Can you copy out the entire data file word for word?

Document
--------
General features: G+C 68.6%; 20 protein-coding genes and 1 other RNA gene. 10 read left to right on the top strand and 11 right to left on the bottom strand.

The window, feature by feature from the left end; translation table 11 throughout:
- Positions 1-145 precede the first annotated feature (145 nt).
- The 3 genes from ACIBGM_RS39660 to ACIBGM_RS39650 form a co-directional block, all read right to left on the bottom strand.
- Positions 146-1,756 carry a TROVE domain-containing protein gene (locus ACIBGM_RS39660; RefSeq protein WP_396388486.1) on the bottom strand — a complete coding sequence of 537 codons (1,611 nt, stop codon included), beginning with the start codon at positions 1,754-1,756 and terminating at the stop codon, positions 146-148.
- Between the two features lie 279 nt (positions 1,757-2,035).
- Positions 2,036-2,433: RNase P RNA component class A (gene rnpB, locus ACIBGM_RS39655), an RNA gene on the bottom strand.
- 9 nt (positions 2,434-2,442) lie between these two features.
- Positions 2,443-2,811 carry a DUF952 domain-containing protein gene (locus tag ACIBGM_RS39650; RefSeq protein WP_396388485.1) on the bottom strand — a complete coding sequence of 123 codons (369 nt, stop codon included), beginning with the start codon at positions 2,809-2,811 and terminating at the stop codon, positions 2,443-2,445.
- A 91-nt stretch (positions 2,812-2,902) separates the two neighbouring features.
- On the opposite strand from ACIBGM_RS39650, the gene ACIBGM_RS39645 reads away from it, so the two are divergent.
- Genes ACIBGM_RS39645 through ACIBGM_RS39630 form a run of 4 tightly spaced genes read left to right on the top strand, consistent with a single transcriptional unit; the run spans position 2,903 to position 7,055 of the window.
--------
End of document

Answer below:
General features: G+C 68.6%; 20 protein-coding genes and 1 other RNA gene. 10 read left to right on the top strand and 11 right to left on the bottom strand.

The window, feature by feature from the left end; translation table 11 throughout:
- Positions 1-145 precede the first annotated feature (145 nt).
- The 3 genes from ACIBGM_RS39660 to ACIBGM_RS39650 form a co-directional block, all read right to left on the bottom strand.
- Positions 146-1,756 carry a TROVE domain-containing protein gene (locus ACIBGM_RS39660; RefSeq protein WP_396388486.1) on the bottom strand — a complete coding sequence of 537 codons (1,611 nt, stop codon included), beginning with the start codon at positions 1,754-1,756 and terminating at the stop codon, positions 146-148.
- Between the two features lie 279 nt (positions 1,757-2,035).
- Positions 2,036-2,433: RNase P RNA component class A (gene rnpB, locus ACIBGM_RS39655), an RNA gene on the bottom strand.
- 9 nt (positions 2,434-2,442) lie between these two features.
- Positions 2,443-2,811 carry a DUF952 domain-containing protein gene (locus tag ACIBGM_RS39650; RefSeq protein WP_396388485.1) on the bottom strand — a complete coding sequence of 123 codons (369 nt, stop codon included), beginning with the start codon at positions 2,809-2,811 and terminating at the stop codon, positions 2,443-2,445.
- A 91-nt stretch (positions 2,812-2,902) separates the two neighbouring features.
- On the opposite strand from ACIBGM_RS39650, the gene ACIBGM_RS39645 reads away from it, so the two are divergent.
- Genes ACIBGM_RS39645 through ACIBGM_RS39630 form a run of 4 tightly spaced genes read left to right on the top strand, consistent with a single transcriptional unit; the run spans position 2,903 to position 7,055 of the window.